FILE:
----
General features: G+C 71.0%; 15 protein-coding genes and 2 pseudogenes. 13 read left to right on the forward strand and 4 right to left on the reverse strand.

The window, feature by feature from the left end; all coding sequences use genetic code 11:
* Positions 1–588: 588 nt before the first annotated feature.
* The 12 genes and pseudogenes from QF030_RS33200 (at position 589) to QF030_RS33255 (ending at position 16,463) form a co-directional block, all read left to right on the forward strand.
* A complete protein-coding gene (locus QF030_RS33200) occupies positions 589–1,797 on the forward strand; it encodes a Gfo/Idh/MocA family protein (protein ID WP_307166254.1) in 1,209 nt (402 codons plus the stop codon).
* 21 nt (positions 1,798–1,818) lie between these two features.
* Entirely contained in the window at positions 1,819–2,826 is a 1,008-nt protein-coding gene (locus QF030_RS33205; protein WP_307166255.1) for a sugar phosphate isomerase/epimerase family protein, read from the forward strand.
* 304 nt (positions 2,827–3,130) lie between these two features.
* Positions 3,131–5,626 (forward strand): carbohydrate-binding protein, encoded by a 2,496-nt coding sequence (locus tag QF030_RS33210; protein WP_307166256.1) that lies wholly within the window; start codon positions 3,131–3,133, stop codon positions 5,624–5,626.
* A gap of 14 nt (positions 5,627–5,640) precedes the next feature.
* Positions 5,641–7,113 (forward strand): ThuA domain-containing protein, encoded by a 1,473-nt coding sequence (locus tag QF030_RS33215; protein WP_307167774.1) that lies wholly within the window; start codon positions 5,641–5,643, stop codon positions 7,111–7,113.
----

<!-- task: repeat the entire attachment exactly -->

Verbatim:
General features: G+C 71.0%; 15 protein-coding genes and 2 pseudogenes. 13 read left to right on the forward strand and 4 right to left on the reverse strand.

The window, feature by feature from the left end; all coding sequences use genetic code 11:
* Positions 1–588: 588 nt before the first annotated feature.
* The 12 genes and pseudogenes from QF030_RS33200 (at position 589) to QF030_RS33255 (ending at position 16,463) form a co-directional block, all read left to right on the forward strand.
* A complete protein-coding gene (locus QF030_RS33200) occupies positions 589–1,797 on the forward strand; it encodes a Gfo/Idh/MocA family protein (protein ID WP_307166254.1) in 1,209 nt (402 codons plus the stop codon).
* 21 nt (positions 1,798–1,818) lie between these two features.
* Entirely contained in the window at positions 1,819–2,826 is a 1,008-nt protein-coding gene (locus QF030_RS33205; protein WP_307166255.1) for a sugar phosphate isomerase/epimerase family protein, read from the forward strand.
* 304 nt (positions 2,827–3,130) lie between these two features.
* Positions 3,131–5,626 (forward strand): carbohydrate-binding protein, encoded by a 2,496-nt coding sequence (locus tag QF030_RS33210; protein WP_307166256.1) that lies wholly within the window; start codon positions 3,131–3,133, stop codon positions 5,624–5,626.
* A gap of 14 nt (positions 5,627–5,640) precedes the next feature.
* Positions 5,641–7,113 (forward strand): ThuA domain-containing protein, encoded by a 1,473-nt coding sequence (locus tag QF030_RS33215; protein WP_307167774.1) that lies wholly within the window; start codon positions 5,641–5,643, stop codon positions 7,111–7,113.